Taffy Brodesser-Akner

Is Marianne Williamson being sidelined as a serious candidate because of her spirituality?

Is Marianne Williamson being sidelined as a serious candidate because of her spirituality?

I know next to nothing about Marianne Williamson, in terms of basic facts, and most religion reporters I know are in the same boat. She’s hard to classify. Is she all about religion? Or spiritual but not religious? Guru of mysticism? Inner healing? It’s hard to tell. Although she once led a church of some kind or another, she never got ordained.

She dislikes being called a “spiritual leader;” rather she prefers being called an author. When I was a religion reporter, her books never ended up on my desk for review. I am guessing they got sent to someone on the lifestyle desk.

Sure she talks about prayer. But who or what is she praying to? Thus, I was interested in a recent profile on her by the New York Times Magazine on “The Gospel according to Marianne Williamson.”

However, I don’t think the article really goes into the facts and doctrines of Williamson’s gospel.

No surprise there. Feature writer Taffy Brodesser-Akner asks the same question that conservatives do: Why does the mere mention of religion or spirituality in the public square automatically make one suspect? The following quotes are long, but essential:

The first problem with Marianne Williamson is what do you call her. The other candidates for the Democratic presidential nomination lead with their impressive elected titles: “Governor,” “Senator,” “Mayor.” She’s a lot of fancy things herself: a faith leader, a spiritual guide on “The Oprah Winfrey Show,” a New Age guru. But she knows that when people use terms like that outside the nearly $10 billion self-help industry, where a person like her is sought, they mean it to dismiss her. …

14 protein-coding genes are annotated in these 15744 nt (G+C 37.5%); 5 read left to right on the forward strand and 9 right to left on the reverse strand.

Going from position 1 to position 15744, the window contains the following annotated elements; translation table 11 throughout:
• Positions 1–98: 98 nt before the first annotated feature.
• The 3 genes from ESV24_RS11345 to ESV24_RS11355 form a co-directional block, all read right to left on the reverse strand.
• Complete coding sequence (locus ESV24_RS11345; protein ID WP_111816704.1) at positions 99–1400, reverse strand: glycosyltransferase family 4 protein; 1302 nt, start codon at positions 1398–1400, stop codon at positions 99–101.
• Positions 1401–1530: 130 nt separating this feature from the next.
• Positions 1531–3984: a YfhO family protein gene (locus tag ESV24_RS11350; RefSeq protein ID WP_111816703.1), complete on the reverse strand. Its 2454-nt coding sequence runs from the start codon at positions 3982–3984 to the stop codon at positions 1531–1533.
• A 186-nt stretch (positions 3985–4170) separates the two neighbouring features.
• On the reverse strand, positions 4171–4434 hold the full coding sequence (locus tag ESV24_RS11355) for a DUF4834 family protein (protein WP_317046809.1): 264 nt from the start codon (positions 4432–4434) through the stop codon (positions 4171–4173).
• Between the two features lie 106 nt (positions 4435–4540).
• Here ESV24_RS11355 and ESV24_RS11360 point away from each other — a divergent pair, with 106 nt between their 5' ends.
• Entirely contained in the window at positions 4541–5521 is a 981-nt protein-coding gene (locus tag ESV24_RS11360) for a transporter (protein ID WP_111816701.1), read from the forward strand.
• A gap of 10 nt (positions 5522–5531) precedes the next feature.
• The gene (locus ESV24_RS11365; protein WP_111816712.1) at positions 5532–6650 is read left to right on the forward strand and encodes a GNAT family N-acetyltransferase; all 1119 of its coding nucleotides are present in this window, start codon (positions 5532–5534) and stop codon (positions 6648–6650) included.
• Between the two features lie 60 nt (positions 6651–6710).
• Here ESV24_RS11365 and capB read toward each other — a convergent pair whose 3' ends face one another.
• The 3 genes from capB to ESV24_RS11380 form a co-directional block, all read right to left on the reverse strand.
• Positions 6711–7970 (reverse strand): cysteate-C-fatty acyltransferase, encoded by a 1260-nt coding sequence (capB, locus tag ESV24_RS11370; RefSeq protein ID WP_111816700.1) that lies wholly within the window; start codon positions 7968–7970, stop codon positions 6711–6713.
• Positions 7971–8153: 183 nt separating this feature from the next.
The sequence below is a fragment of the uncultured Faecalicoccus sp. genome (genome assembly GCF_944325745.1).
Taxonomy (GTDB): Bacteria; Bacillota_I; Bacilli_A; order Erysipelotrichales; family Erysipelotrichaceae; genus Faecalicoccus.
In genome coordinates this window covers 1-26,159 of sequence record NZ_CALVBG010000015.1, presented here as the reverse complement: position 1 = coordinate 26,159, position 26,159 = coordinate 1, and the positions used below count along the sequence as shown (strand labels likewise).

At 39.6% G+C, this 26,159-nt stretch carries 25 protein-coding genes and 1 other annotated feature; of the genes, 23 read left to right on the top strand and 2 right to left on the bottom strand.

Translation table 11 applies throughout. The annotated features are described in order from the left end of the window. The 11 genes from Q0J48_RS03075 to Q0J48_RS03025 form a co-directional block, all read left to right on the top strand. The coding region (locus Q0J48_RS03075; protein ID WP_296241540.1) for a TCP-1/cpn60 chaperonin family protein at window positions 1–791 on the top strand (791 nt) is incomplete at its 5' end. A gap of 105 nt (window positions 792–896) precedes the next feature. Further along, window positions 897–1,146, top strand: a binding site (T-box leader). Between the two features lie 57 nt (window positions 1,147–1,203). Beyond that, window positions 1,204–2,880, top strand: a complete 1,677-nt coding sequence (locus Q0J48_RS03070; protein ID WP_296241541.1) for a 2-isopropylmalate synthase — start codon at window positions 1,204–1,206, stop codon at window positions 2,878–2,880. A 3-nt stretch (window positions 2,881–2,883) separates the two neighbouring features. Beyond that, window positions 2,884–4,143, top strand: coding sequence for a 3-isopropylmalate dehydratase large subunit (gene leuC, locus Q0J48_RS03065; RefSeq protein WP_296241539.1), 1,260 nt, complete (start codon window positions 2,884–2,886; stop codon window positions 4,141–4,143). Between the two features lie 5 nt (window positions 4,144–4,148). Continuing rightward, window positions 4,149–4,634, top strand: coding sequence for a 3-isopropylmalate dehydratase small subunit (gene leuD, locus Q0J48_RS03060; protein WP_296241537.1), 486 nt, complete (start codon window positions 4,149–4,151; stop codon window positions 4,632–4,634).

She has a patrician, mid-Atlantic accent that she has taped over her Texan accent — she was raised in Houston. She talks so fast, like a movie star from the ’40s, no hesitations, as if the thoughts came to her fully formed with built-in metaphors, or sometimes just as straight-up metaphors in which the actual is never fully explained. (“Am I pushing the river? Am I going with the flow? Am I trying to make something happen, or am I in some way being pushed from behind?”) She is prone to exasperated explosions of unassailable logic (“The best car mechanic doesn’t necessarily know the road to Milwaukee!”). A thing she loves to say is: “I’m not saying anything you don’t already know.” This is the self-help magic ne plus ultra, a spoken thing that rings inside your blood like the truth, a thing you knew all along, like ruby slippers you were wearing the whole time.

But is she really repeating everyone’s inner truth?

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GQ presents nuanced view of Hillsong, Justin Bieber and the cool cult of celebrity

GQ presents nuanced view of Hillsong, Justin Bieber and the cool cult of celebrity

Does Justin Bieber actually have a church?

Several readers dropped the GetReligion team notes that GQ just came out with a l-o-n-g feature on the Australian-based Hillsong Church and its Manhattan branches. As the prelude says:

“It’s where the cool kids spend Sunday morning after Saturday night at the club. For ye of little faith, it’s hard to make sense out of Hillsong. Is it legit? Is it a hipster cult? And why’s everyone wearing Saint Laurent? GQ’s Taffy Brodesser-Akner joins the flock to find out if Christianity can really be this cool and still be Christian.”

Who would not read this story after such an intro? Turns out that Brodesser-Akner is Jewish and visiting Hillsong, to her, is like covering life on Jupiter. But she does so nonetheless in a breathless, first person, words-piled-on-words style that somehow works in this quasi-novel of a piece. And atop it she asks the pertinent question: "What would cool Jesus do?"

We’re not sure how to answer that after finishing the piece, but we do know this:

About five years ago, Pastor Carl got a phone call. Carl is one of the lead pastors at Hillsong NYC, a mega-church so reputedly, mystifyingly cool that cable-news outlets cover its services like they’re Kardashian birthday bashes at 1 Oak. On the other end of the line was one of Carl’s best friends, Judah Smith, another mega-pastor who also happens to be the chaplain for the Seattle Seahawks. “I need you to help me with a young man,” Pastor Judah said, and Pastor Carl rushed to agree, because helping is Carl’s thing, and the young man was, yes, Justin Bieber …

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